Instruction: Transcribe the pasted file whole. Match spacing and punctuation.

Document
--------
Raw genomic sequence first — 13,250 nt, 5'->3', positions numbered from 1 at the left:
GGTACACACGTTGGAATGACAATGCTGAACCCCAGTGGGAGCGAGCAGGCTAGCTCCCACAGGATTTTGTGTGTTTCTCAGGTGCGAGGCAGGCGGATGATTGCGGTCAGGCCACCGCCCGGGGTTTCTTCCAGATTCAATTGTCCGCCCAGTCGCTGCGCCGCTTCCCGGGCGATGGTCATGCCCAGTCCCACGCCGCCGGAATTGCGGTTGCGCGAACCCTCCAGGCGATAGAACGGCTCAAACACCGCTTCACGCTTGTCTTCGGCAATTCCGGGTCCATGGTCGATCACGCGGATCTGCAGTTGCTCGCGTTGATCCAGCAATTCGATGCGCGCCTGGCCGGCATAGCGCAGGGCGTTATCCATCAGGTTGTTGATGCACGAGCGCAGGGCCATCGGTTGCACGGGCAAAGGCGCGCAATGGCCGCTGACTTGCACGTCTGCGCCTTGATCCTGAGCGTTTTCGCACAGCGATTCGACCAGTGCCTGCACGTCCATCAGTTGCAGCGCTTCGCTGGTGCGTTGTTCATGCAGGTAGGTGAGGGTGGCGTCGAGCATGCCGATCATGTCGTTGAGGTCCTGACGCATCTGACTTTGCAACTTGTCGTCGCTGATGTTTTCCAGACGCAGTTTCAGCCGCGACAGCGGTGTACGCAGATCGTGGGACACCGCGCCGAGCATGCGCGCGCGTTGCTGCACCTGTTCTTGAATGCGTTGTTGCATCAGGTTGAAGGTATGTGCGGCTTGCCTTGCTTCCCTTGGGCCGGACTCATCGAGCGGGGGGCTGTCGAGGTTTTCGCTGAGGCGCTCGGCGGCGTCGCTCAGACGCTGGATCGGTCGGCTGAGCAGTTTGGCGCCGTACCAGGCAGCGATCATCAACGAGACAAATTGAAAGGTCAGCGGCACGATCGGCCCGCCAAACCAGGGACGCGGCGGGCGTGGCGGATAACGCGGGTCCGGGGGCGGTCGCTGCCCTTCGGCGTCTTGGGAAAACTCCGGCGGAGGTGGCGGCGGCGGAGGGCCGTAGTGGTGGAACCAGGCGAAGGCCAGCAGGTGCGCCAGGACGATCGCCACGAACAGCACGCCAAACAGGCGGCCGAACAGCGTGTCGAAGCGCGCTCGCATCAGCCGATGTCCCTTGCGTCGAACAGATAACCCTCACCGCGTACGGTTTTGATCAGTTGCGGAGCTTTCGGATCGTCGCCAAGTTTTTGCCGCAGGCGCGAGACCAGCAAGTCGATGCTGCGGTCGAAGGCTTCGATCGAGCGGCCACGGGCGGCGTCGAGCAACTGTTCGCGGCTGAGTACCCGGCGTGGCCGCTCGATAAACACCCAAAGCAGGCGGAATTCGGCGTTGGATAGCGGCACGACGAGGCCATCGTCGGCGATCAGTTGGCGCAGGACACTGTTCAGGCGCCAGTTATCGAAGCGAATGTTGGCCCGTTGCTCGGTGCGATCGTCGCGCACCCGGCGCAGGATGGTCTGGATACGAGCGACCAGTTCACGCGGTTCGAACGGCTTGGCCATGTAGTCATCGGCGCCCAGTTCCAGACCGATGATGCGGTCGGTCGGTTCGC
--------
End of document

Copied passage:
Raw genomic sequence first — 13,250 nt, 5'->3', positions numbered from 1 at the left:
GGTACACACGTTGGAATGACAATGCTGAACCCCAGTGGGAGCGAGCAGGCTAGCTCCCACAGGATTTTGTGTGTTTCTCAGGTGCGAGGCAGGCGGATGATTGCGGTCAGGCCACCGCCCGGGGTTTCTTCCAGATTCAATTGTCCGCCCAGTCGCTGCGCCGCTTCCCGGGCGATGGTCATGCCCAGTCCCACGCCGCCGGAATTGCGGTTGCGCGAACCCTCCAGGCGATAGAACGGCTCAAACACCGCTTCACGCTTGTCTTCGGCAATTCCGGGTCCATGGTCGATCACGCGGATCTGCAGTTGCTCGCGTTGATCCAGCAATTCGATGCGCGCCTGGCCGGCATAGCGCAGGGCGTTATCCATCAGGTTGTTGATGCACGAGCGCAGGGCCATCGGTTGCACGGGCAAAGGCGCGCAATGGCCGCTGACTTGCACGTCTGCGCCTTGATCCTGAGCGTTTTCGCACAGCGATTCGACCAGTGCCTGCACGTCCATCAGTTGCAGCGCTTCGCTGGTGCGTTGTTCATGCAGGTAGGTGAGGGTGGCGTCGAGCATGCCGATCATGTCGTTGAGGTCCTGACGCATCTGACTTTGCAACTTGTCGTCGCTGATGTTTTCCAGACGCAGTTTCAGCCGCGACAGCGGTGTACGCAGATCGTGGGACACCGCGCCGAGCATGCGCGCGCGTTGCTGCACCTGTTCTTGAATGCGTTGTTGCATCAGGTTGAAGGTATGTGCGGCTTGCCTTGCTTCCCTTGGGCCGGACTCATCGAGCGGGGGGCTGTCGAGGTTTTCGCTGAGGCGCTCGGCGGCGTCGCTCAGACGCTGGATCGGTCGGCTGAGCAGTTTGGCGCCGTACCAGGCAGCGATCATCAACGAGACAAATTGAAAGGTCAGCGGCACGATCGGCCCGCCAAACCAGGGACGCGGCGGGCGTGGCGGATAACGCGGGTCCGGGGGCGGTCGCTGCCCTTCGGCGTCTTGGGAAAACTCCGGCGGAGGTGGCGGCGGCGGAGGGCCGTAGTGGTGGAACCAGGCGAAGGCCAGCAGGTGCGCCAGGACGATCGCCACGAACAGCACGCCAAACAGGCGGCCGAACAGCGTGTCGAAGCGCGCTCGCATCAGCCGATGTCCCTTGCGTCGAACAGATAACCCTCACCGCGTACGGTTTTGATCAGTTGCGGAGCTTTCGGATCGTCGCCAAGTTTTTGCCGCAGGCGCGAGACCAGCAAGTCGATGCTGCGGTCGAAGGCTTCGATCGAGCGGCCACGGGCGGCGTCGAGCAACTGTTCGCGGCTGAGTACCCGGCGTGGCCGCTCGATAAACACCCAAAGCAGGCGGAATTCGGCGTTGGATAGCGGCACGACGAGGCCATCGTCGGCGATCAGTTGGCGCAGGACACTGTTCAGGCGCCAGTTATCGAAGCGAATGTTGGCCCGTTGCTCGGTGCGATCGTCGCGCACCCGGCGCAGGATGGTCTGGATACGAGCGACCAGTTCACGCGGTTCGAACGGCTTGGCCATGTAGTCATCGGCGCCCAGTTCCAGACCGATGATGCGGTCGGTCGGTTCGC